He has the gnarliest toenails in the world. He wears sandals anyway.

My mother has never brought the groceries in from the car. Ever. Even when his foot was broken that snowy Winter.

He inadvertently reveals surprises. He doesn’t understand subterfuge.

He if often annoyed, but seldom angry.

No matter how many field hockey games he has been forced to endure (both mine and my daughter’s) he will never understand the game. He still cheers like he knows what he’s talking about.

He has never gotten over the death of his son. It was over forty years ago. I can respect that.

He enjoys reading the paper aloud. My mother enjoys reading the paper silently. That always made for fun mornings.

He loves all of the British detective series’ on PBS. So do I. We often discuss the characters as if they are real people with whom we are on a first-name basis (the recent discovery of Inspector Morse’s first name thrilled him no end. “Endeavor. Hmm. I never would have guessed that!”). This name-dropping is often confusing to others.

He hates to talk on the phone. He thinks texting and email are the greatest inventions since the wheel. He embraced these new technologies immediately and with uncharacteristic gusto.

He slips me $20s with the proviso that I will only spend them on myself. Fat chance, Dad.

He once taught a gang of gangly misfits and rejects to play softball. Everybody played equally, even the girl who was blind in one eye. We lost every game that year. We won the championship the next year. He taught us the importance of fundamentals, fairness, and perseverence. He learned how easy it is to influence preadolescent girls with the promise of hair ribbons.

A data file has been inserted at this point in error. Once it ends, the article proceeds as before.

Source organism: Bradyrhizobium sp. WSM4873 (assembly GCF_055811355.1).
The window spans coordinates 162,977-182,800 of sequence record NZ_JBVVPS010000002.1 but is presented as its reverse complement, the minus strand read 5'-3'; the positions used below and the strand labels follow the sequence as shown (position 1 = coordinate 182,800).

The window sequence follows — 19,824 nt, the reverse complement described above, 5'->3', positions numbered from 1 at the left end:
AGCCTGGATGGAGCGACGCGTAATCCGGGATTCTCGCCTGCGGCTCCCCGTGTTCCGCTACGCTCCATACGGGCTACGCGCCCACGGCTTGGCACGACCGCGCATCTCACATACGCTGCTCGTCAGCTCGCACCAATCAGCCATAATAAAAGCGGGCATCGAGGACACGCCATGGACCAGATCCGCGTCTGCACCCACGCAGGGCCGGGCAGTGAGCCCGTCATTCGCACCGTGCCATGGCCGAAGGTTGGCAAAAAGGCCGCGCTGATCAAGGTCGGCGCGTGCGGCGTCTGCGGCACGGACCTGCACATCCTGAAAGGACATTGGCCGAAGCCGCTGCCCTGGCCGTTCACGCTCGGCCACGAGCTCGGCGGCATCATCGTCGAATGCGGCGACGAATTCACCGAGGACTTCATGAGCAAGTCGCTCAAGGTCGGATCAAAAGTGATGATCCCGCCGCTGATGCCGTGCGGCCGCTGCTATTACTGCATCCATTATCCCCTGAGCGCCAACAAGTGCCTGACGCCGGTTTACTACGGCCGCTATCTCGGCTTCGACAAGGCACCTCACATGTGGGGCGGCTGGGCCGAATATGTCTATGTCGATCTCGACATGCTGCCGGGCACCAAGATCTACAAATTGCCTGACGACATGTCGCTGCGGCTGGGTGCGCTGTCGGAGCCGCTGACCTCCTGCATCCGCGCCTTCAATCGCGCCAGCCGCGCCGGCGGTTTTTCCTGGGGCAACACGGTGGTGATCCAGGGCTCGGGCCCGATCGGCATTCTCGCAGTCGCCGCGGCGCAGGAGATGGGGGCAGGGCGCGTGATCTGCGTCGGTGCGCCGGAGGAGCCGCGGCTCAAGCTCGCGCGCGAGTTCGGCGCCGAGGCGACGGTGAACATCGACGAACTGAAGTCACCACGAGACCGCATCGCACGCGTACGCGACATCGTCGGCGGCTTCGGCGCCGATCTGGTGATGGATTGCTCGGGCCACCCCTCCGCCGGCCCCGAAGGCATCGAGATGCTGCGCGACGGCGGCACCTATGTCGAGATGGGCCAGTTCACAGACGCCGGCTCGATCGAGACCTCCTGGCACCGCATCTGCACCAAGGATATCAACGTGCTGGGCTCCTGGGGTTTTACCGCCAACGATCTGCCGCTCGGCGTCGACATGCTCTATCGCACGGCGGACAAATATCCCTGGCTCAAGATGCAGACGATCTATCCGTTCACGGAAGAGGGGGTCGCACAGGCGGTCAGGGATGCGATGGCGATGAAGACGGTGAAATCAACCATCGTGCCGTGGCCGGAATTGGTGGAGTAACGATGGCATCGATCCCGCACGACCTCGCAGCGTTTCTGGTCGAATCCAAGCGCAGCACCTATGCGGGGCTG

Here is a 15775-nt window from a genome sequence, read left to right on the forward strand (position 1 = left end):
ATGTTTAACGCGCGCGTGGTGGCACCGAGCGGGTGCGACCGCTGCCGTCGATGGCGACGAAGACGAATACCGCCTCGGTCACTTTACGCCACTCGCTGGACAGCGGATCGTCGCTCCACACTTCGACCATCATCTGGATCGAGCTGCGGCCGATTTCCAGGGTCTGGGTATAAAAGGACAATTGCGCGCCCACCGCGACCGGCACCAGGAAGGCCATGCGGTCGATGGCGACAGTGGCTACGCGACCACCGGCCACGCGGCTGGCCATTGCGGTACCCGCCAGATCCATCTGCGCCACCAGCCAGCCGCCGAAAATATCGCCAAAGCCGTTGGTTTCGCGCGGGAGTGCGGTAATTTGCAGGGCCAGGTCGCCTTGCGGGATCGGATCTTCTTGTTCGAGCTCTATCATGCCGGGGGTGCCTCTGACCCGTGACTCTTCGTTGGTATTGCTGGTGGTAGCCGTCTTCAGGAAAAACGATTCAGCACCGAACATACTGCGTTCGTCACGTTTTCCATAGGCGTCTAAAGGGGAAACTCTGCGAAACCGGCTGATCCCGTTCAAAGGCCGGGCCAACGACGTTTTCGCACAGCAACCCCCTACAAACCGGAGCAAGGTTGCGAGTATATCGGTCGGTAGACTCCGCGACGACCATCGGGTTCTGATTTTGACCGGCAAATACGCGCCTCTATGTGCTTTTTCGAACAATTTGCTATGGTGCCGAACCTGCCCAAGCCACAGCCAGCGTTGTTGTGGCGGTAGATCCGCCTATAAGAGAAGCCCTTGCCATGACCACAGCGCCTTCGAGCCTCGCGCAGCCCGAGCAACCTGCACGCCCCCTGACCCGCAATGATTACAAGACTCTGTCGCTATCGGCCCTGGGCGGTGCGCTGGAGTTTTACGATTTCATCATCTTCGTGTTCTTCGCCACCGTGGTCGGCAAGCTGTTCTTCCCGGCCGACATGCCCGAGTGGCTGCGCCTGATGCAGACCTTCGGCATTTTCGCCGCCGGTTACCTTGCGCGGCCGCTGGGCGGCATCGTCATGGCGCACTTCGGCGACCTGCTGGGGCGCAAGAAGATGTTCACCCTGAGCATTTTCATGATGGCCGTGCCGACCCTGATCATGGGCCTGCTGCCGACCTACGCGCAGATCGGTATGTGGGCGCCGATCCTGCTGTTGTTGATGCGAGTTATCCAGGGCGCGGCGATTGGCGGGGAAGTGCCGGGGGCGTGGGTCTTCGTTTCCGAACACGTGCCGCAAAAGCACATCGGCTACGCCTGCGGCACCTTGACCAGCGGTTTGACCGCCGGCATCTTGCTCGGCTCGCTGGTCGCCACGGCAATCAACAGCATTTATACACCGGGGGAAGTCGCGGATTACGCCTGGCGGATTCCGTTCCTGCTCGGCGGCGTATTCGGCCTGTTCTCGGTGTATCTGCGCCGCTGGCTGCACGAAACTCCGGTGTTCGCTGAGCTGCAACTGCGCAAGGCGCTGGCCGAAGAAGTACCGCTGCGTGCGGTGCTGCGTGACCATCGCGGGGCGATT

When my youngest sister was little she took to calling him her “soft and sweet” Daddy. That about sums him up.

This is a blog hop, sponsored by the ladies over at Generation Fabulous — hop on over and read some more great Father’s Day posts!

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photo credit: me

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40 thoughts on “A Few of the Reasons That I Am Who I Am

  1. […] like to see get more attention: Why I Get Out of Bed in the Morning The Sounds of the Season A Few of the Reasons That I Am Who I Am Accepting […]


  2. Ned's Blog says:

    Love this post. Truly. Especially about how your mom has never brought the groceries in from the car. In a lot of ways, that says all you’d need to know about him and the kind of man he is. And it says a lot about you that you noctice.


    • javaj240 says:

      That does kind of say it all, doesn’t it?